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Worrisome Properties of Neural Network Controllers and Their Symbolic Representations



We raise concerns about controllers’ robustness in simple reinforcement learning benchmark problems. We focus on neural network controllers and their low neuron and symbolic abstractions. A typical controller reaching high mean return values still generates an abundance of persistent low-return solutions, which is a highly undesirable property, easily exploitable by an adversary. We find that the simpler controllers admit more persistent bad solutions. We provide an algorithm for a systematic robustness study and prove existence of persistent solutions and, in some cases, periodic orbits, using a computer-assisted proof methodology.
Worrisome Properties of Neural Network Controllers
and Their Symbolic Representations
Jacek Cyranka a;*, Kevin E M Churchband Jean-Philippe Lessardc
aInstitute of Informatics, University of Warsaw
bCentre de Recherches Mathématiques, Université de Montréal
cDepartment of Mathematics and Statistics, McGill University
Abstract. We raise concerns about controllers’ robustness in sim-
ple reinforcement learning benchmark problems. We focus on neural
network controllers and their low neuron and symbolic abstractions.
A typical controller reaching high mean return values still generates
an abundance of persistent low-return solutions, which is a highly
undesirable property, easily exploitable by an adversary. We find that
the simpler controllers admit more persistent bad solutions. We pro-
vide an algorithm for a systematic robustness study and prove exis-
tence of persistent solutions and, in some cases, periodic orbits, using
a computer-assisted proof methodology.
1 Introduction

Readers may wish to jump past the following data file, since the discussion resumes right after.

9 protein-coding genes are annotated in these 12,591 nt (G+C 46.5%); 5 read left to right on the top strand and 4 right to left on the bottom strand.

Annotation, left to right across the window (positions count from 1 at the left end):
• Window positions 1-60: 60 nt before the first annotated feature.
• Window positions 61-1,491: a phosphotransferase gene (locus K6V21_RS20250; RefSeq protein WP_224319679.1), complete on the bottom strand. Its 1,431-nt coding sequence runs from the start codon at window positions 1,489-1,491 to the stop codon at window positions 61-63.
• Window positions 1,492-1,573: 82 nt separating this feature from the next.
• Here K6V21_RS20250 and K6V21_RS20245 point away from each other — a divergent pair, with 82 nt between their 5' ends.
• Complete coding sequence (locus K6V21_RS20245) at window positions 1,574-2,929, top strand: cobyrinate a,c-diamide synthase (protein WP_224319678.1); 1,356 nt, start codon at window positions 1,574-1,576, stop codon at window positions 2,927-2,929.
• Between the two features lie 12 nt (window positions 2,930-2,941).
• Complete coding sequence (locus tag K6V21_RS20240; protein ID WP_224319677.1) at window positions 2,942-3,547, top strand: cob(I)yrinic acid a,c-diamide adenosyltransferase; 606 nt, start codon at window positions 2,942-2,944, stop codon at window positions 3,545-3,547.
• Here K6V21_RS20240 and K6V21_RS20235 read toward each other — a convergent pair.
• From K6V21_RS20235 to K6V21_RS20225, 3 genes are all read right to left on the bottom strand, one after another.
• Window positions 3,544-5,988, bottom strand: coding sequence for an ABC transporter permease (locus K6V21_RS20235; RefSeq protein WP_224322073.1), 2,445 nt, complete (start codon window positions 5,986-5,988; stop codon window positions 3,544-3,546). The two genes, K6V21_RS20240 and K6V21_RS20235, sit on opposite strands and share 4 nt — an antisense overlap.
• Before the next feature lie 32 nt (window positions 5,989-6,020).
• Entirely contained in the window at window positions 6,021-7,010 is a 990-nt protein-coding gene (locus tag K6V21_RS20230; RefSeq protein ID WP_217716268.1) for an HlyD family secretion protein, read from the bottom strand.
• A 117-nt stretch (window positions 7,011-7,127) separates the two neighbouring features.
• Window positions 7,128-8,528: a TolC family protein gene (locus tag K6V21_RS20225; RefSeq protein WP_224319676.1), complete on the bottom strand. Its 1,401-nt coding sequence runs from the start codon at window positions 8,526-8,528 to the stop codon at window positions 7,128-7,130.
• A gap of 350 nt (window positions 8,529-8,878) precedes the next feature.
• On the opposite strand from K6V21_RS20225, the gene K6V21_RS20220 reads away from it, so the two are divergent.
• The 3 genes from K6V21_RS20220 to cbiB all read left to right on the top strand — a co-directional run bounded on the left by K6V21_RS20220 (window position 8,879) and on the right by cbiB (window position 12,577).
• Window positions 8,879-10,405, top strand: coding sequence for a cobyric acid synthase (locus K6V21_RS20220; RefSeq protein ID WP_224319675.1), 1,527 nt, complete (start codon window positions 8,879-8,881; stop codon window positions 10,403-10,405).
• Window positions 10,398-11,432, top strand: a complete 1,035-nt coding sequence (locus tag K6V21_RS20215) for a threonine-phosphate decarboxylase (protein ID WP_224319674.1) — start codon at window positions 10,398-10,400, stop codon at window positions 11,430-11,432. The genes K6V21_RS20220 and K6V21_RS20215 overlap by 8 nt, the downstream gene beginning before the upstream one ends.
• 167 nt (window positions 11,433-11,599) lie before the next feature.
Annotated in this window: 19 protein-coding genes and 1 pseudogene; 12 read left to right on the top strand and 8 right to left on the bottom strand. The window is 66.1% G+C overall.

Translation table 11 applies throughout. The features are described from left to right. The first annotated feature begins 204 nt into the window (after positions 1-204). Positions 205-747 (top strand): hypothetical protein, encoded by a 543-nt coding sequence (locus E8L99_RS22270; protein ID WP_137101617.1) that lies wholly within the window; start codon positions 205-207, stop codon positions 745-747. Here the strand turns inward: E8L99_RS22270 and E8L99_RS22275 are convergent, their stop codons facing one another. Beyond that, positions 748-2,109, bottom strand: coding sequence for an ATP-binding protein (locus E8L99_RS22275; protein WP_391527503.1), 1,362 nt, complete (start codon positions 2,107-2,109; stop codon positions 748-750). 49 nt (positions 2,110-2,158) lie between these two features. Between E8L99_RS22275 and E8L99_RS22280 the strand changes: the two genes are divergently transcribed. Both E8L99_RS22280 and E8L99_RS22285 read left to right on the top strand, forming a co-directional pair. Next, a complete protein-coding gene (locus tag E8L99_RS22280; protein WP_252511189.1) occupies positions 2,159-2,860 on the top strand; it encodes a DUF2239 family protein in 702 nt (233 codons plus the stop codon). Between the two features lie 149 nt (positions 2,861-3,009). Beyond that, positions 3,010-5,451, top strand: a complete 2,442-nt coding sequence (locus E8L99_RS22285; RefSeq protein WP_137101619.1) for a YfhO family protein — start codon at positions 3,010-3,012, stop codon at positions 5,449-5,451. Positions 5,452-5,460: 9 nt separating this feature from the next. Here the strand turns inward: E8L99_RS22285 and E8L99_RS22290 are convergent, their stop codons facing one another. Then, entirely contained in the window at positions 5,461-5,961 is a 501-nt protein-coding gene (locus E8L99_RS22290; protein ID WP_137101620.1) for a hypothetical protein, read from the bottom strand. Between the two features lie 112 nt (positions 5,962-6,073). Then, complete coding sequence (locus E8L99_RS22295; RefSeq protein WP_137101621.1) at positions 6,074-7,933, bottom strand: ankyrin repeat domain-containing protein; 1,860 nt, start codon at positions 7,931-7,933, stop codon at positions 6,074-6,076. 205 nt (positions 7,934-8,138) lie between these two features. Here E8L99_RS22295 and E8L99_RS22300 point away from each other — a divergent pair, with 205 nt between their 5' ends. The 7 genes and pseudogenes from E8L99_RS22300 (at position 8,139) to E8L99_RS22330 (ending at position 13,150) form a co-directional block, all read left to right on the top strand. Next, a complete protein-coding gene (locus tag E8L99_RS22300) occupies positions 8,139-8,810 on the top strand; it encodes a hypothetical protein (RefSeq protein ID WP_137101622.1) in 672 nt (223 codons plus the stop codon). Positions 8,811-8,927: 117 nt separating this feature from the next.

The study of neural network (NN) robustness properties has a long
history in the research on artificial intelligence (AI). Since establish-
ing the existence of so-called adversarial examples in deep NNs in
[14], it is well known that NN can output unexpected results by
slightly perturbing the inputs and hence can be exploited by an adver-
sary. Since then, the robustness of other NN architectures has been
studied [44]. In the context of control design using reinforcement
learning (RL), the robustness of NN controllers has been studied
from the adversarial viewpoint [29, 42]. Due to limited interpretabil-
ity and transparency, deep NN controllers are not suitable for de-
ployment for critical applications. Practitioners prefer abstractions of
deep NN controllers that are simpler and human-interpretable. Sev-
eral classes of deep NN abstractions exist, including single layer or
linear nets, programs, tree-like structures, and symbolic formulas. It
is hoped that such abstractions maintain or improve a few key fea-
tures: generalizability the ability of the controller to achieve high
performance in similar setups (e.g., slightly modified native simula-
tor used in training); deployability deployment of the controller in
the physical world on a machine, e.g., an exact dynamical model is